Many moons ago I married my first husband. And many moons ago while married to my first husband, I started to feel anxious and claustrophobic. The marriage was terrible and he had become an angry, abusive alcoholic. Being a woman, I figured I could fix it. (We seem to be conditioned to believe that we can fix anything if we just work hard enough at it.) But during those many moons, I was beginning to doubt things could be fixed.
The last 5 years of the marriage were awful. Any opportunity to escape the house and do something, anything, with anybody but my husband…count me in. (Usually it was Barb of middleSage fame.) The last several years were worse than awful because I was stuck: too afraid to make a decision, too afraid not to. It was a time when I had even said to Barb, “Maybe I’m happy and I don’t know it.”
I had heard Lyle Lovett’s “Black and Blue” which scared the crap out of me. Although the story in the song was different than my own, I panicked that my future could look as bleak. Although my bruises were always in places people couldn’t see, the worst ones were in my heart. How did this go so wrong?
Listen to Lyle Lovett’s “Black and Blue” here: 08 Black And Blue
You’d think a smart, educated woman would have no difficulty making the decision to leave. But it was a struggle, particularly since nobody – not even my family – knew what was happening. Add the threats that “if you leave, I’ll….” do whatever. And the shame I felt. How could I possibly, explain to anybody? Most people thought he was a great guy.
Driving to and from work, play or where ever, I kept hearing music that drew me in. I remember listening to the Indigo Girls “Watershed.” It hit me like a ton of bricks and provoked such an emotional reaction I had to pull over until I could see through the tears.
“Up on the watershed, standing at the fork in the road,
You can stand there and agonize ’til your agony’s your heaviest load…”
I was stuck, stuck, stuck, and the song spoke directly to me. I was stuck, at the fork in the road, and agonizing over a decisions that I needed to make.
Listen to the Indigo Girls “Watershed” here: 07 Watershed
Besides escaping my house and husband as frequently as possible, when I was home I escaped through running. I ran to a variety of music, and had recently purchased new music, by Ferron, to run to. The music was etherial and allowed me to get out of my head. That was until I heard the chorus in “The Cart.”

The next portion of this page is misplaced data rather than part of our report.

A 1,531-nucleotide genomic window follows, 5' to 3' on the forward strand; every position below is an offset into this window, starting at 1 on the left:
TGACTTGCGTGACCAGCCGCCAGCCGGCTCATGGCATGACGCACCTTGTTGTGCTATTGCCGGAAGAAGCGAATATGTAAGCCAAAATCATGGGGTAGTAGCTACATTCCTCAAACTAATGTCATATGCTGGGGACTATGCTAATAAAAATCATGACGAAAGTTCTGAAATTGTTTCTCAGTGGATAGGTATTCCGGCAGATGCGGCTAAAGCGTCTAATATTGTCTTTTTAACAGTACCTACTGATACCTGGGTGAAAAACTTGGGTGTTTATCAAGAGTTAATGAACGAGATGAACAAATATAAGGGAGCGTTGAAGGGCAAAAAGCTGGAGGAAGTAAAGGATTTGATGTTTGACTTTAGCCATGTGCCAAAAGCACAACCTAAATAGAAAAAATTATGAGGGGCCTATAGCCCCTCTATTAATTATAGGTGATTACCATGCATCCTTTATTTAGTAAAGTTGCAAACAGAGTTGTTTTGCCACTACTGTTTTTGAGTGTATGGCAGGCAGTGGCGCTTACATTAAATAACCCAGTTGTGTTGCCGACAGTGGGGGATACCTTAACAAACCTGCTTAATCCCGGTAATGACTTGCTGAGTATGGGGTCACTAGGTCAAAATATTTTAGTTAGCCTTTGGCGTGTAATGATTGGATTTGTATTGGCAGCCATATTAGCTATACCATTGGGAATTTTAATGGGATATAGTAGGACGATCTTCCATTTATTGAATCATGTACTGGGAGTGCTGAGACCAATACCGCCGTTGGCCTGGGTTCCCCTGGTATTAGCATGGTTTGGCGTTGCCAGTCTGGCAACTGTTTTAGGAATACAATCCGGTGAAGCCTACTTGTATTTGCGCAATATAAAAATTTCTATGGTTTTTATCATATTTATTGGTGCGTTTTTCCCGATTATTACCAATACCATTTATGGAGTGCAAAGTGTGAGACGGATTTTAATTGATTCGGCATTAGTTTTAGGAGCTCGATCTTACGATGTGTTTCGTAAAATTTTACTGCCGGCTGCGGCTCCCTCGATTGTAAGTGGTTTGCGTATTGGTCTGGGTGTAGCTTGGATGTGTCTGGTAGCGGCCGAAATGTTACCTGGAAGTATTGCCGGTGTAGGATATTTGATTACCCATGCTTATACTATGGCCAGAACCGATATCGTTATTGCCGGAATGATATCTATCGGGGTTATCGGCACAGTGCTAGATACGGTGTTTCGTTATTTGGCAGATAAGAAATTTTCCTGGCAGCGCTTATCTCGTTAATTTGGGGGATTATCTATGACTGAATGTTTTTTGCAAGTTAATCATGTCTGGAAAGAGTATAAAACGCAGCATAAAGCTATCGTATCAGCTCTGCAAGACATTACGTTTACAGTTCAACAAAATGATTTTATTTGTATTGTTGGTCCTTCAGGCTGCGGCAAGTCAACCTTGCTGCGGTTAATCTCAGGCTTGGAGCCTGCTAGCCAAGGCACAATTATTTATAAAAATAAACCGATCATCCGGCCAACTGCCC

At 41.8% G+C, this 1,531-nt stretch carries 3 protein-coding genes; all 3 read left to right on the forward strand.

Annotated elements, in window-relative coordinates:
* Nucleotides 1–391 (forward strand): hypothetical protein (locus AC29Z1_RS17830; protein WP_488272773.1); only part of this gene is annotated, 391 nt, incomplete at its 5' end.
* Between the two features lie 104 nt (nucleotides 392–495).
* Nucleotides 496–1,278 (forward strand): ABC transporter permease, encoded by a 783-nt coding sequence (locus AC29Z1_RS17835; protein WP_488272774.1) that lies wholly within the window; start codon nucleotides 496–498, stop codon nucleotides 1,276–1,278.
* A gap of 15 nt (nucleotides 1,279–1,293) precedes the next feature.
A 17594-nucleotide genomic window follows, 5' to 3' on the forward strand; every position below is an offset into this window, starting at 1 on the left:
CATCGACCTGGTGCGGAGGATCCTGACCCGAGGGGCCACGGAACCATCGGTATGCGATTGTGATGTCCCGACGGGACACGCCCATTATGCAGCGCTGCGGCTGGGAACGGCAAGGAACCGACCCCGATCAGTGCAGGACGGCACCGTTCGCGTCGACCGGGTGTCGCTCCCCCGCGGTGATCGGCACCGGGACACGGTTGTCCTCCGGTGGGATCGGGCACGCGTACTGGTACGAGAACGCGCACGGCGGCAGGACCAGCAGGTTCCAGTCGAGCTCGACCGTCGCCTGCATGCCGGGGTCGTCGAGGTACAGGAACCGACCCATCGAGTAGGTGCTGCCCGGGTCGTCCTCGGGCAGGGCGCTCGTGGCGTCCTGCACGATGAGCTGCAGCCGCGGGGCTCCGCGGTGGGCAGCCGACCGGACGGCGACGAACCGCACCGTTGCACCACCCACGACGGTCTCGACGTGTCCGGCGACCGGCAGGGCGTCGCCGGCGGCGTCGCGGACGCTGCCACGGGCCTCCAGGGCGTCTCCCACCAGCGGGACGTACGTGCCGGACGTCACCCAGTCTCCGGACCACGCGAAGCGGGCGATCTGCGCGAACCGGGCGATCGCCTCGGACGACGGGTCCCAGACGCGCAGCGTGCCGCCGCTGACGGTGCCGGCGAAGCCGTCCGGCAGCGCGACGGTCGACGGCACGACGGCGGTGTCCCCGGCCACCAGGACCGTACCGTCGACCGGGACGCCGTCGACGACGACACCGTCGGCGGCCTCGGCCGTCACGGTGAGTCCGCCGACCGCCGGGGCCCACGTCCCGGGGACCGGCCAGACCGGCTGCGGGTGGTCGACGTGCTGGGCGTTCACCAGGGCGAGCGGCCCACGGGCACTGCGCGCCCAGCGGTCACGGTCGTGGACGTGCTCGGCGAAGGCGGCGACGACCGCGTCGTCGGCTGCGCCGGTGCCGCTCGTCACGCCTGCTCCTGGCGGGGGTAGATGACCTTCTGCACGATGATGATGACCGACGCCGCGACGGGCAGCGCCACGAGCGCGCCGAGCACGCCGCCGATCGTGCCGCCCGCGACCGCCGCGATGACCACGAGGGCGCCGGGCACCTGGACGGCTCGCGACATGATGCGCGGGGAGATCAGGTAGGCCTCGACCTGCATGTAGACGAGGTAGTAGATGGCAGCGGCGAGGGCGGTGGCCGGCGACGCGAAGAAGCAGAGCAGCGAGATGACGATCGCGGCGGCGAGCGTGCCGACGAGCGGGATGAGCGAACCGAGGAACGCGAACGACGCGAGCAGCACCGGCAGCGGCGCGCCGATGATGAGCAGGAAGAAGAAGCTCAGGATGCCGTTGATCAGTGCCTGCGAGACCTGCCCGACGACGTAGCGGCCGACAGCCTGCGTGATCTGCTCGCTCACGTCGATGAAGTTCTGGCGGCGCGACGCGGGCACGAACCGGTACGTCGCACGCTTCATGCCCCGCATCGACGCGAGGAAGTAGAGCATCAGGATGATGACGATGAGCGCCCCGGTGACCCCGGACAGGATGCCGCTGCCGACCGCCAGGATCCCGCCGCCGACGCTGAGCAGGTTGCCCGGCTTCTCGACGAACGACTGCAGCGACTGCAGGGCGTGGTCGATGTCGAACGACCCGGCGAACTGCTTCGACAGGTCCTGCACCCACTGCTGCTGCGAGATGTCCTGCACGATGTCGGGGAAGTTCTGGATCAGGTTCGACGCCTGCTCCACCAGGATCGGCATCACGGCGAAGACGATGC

“The cart is on a wheel,
And the wheel is on a hill,
And the hill is shifting sand….”
My whole life seemed summed up in this chorus. My life in a marriage with a mercurial partner was unstable, unhealthy and profoundly unhappy.
Listen to Ferron’s “The Cart” here: 02 The Cart
I had a good group of regular songs I ran to, and one of them, by Michelle Shocked (years before she’d lost her mind) became my anthem. The song was fast, a kick-it-at-the-end of my run pace. The chorus said it all and I knew life was better somewhere else:
“Your love, love, love
Don’t keep me satisfyed
And though I’ve never been there
I know it’s always greener
On the greener side.”
Listen to Michelle Shocked’s “On the Greener Side” here: 02 On The Greener Side 1
I was gaining strength and getting closer to making a decision. D-Day for me was on a ride into work. It was bad weather, I was upset at something or other that had happened in the household, and a Michelle Shocked song “Anchorage” put me over the edge. It’s a song of two friends reconnecting: one a musician, the other a married women who lives through her husband and kids and is wistful and longing for the past. The line in the song:
“What was the name of that love song you played?
I forgot how it goes….I don’t recall how it goes…”
Wow. Love. What was that? I sure didn’t remember either.
Listen to Michelle Shocked’s “Anchorage” here: 07 Anchorage
Bad weather and lots of wracking sobs and tears don’t go too well together. I ran into the ass end of the guy in front of me. Surprisingly nobody was hurt and neither car was damaged. When the other driver saw what a mess I was he tried to comfort me telling me it’s no big deal..don’t worry about it. But it was a big deal. I didn’t need another song or accident to jolt me into doing what I needed to do. I made the decision. I didn’t want to be married to this horse’s ass. I was done.
We all have songs that are a HUGE part of our lives. What are YOURS?
- Lyle Lovett, “Black and Blue”
- Indigo Girls, “Watershed”
- Ferron, “The Cart”
- Michelle Shocked, “On the Greener Side”
- Michelle Shocked, “Anchorage”